Defines the data structure used to memory block pool facility. More...
|The head of the linked list of free blocks. More...|
|Number of free blocks remaining. |
|Total number of blocks in bytes. More...|
|Maximum block size in bytes. More...|
|The start of the original pool buffer. More...|
|The last block in this pool. |
|Minimum number of free blocks ever in this pool, i.e. holds the lowest number of free blocks ever present in the pool. More...|
Defines the data structure used to memory block pool facility.
Since memory block pools consist of fixed-size blocks, there are never any fragmentation problems. Of course, fragmentation causes behavior that is inherently un-deterministic. In addition, the time required to allocate and free a fixed-size memory is comparable to that of simple linked-list manipulation. Lack of flexibility is the main drawback of fixed-size memory pools. The block size of a pool must be large enough to handle the worst case memory requirements of its users. Of course, memory may be wasted if many different size memory requests are made to the same pool. A possible solution is to make several different memory block pools that contain different sized memory blocks. Each memory block pool is a public resource.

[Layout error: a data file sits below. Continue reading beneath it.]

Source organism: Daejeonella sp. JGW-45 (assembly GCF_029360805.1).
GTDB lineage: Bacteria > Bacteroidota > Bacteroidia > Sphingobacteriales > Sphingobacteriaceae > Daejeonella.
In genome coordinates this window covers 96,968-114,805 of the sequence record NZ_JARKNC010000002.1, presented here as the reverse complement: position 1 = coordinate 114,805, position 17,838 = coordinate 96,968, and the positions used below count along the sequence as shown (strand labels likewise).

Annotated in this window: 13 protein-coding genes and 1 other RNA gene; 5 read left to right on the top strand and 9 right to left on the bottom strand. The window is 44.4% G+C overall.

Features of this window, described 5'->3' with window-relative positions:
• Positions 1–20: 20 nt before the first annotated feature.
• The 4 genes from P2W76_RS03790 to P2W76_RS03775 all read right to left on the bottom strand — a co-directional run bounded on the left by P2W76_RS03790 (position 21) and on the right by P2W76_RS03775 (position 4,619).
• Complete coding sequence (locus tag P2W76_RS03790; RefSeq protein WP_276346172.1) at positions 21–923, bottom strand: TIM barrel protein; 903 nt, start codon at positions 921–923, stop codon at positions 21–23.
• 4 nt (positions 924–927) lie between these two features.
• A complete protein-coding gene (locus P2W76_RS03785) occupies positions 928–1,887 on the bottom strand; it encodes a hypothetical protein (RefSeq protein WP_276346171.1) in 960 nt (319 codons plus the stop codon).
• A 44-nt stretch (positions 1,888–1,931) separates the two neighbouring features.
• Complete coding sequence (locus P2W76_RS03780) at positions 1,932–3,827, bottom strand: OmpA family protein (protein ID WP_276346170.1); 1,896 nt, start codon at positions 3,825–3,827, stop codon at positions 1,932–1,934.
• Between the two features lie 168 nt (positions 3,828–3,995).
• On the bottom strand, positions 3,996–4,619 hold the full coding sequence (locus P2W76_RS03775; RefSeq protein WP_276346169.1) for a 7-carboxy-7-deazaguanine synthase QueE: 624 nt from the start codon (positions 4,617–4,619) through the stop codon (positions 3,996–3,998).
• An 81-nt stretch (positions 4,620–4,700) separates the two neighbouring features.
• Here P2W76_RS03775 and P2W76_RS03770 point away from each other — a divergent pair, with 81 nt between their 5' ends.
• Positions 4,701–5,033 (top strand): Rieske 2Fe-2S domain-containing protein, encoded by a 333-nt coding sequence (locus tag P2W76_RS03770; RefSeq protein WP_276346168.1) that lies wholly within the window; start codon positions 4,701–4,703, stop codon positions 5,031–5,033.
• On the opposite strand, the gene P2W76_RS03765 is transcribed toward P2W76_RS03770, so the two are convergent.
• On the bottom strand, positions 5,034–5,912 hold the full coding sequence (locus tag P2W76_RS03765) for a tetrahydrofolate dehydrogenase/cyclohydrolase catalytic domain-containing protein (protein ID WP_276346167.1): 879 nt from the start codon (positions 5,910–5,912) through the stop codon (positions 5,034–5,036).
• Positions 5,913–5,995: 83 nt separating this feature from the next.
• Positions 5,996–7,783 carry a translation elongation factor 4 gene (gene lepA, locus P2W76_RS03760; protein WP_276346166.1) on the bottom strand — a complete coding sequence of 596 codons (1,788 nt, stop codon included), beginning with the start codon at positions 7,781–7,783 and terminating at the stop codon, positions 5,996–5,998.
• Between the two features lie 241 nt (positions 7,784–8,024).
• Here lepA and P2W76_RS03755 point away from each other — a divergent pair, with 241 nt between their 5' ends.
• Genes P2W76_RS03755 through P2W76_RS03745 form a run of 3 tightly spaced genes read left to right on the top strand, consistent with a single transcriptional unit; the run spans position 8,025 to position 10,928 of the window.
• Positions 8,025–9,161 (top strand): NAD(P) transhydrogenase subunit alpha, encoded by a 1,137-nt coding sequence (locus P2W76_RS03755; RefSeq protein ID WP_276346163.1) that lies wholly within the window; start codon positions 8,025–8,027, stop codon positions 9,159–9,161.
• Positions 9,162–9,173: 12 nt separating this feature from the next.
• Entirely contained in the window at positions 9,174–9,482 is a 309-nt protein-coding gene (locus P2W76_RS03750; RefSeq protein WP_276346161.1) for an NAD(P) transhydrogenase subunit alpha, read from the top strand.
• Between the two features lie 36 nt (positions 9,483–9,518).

The memory block pools contain a number of fixed-size blocks. The block size, in bytes, is specified during creation of the pool. Each memory block in the pool imposes a small amount of overhead the size of a C pointer. In addition, RKH may pad the block size in order to keep the beginning of each memory block on proper alignment.
The number of memory blocks in a pool depends on the block size and the total number of bytes in the memory area supplied during creation. To calculate the capacity of a pool (number of blocks that will be available), divide the block size (including padding and the pointer overhead bytes) into the total number of bytes in the supplied memory area.
The memory area for the block pool is specified during creation, and can be located anywhere in the target's address space. This is an important feature because of the considerable flexibility it gives the application.
Total number of blocks in bytes.
The type RKH_MPNB_T is configurable by the macro RKH_CFG_MP_SIZEOF_NBLOCK. The valid values [in bits] are 8, 16 or 32. Default is 8. The dynamic range of the RKH_MPNB_T data type determines the maximum number of blocks that can be stored in the pool.
Maximum block size in bytes.
The type RKH_MPBS_T is configurable by the macro RKH_CFG_MP_SIZEOF_BSIZE. The valid values [in bits] are 8, 16 or 32. Default is 8. The dynamic range of the RKH_MPBS_T data type determines the maximum size of blocks that can be managed by the pool manager.